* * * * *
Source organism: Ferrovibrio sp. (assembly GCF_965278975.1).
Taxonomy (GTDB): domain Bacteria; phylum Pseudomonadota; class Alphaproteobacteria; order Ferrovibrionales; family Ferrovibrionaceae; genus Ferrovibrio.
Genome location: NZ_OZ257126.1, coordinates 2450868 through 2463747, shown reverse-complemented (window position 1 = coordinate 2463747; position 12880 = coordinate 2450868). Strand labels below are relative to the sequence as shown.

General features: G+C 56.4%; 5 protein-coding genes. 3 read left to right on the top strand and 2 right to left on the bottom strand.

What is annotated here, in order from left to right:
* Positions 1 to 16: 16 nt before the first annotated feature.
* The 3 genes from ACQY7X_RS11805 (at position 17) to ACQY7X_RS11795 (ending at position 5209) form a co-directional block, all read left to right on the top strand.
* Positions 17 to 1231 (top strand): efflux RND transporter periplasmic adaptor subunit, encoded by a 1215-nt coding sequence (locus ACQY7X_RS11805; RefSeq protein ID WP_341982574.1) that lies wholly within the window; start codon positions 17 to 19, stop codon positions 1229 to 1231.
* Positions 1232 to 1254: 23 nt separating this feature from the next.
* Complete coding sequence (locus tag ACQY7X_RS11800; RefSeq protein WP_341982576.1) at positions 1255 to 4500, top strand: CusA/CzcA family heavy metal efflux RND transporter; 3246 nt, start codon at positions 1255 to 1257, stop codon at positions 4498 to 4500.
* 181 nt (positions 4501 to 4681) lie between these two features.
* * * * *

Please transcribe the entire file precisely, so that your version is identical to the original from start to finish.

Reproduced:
Source organism: Ferrovibrio sp. (assembly GCF_965278975.1).
Taxonomy (GTDB): domain Bacteria; phylum Pseudomonadota; class Alphaproteobacteria; order Ferrovibrionales; family Ferrovibrionaceae; genus Ferrovibrio.
Genome location: NZ_OZ257126.1, coordinates 2450868 through 2463747, shown reverse-complemented (window position 1 = coordinate 2463747; position 12880 = coordinate 2450868). Strand labels below are relative to the sequence as shown.

General features: G+C 56.4%; 5 protein-coding genes. 3 read left to right on the top strand and 2 right to left on the bottom strand.

What is annotated here, in order from left to right:
* Positions 1 to 16: 16 nt before the first annotated feature.
* The 3 genes from ACQY7X_RS11805 (at position 17) to ACQY7X_RS11795 (ending at position 5209) form a co-directional block, all read left to right on the top strand.
* Positions 17 to 1231 (top strand): efflux RND transporter periplasmic adaptor subunit, encoded by a 1215-nt coding sequence (locus ACQY7X_RS11805; RefSeq protein ID WP_341982574.1) that lies wholly within the window; start codon positions 17 to 19, stop codon positions 1229 to 1231.
* Positions 1232 to 1254: 23 nt separating this feature from the next.
* Complete coding sequence (locus tag ACQY7X_RS11800; RefSeq protein WP_341982576.1) at positions 1255 to 4500, top strand: CusA/CzcA family heavy metal efflux RND transporter; 3246 nt, start codon at positions 1255 to 1257, stop codon at positions 4498 to 4500.
* 181 nt (positions 4501 to 4681) lie between these two features.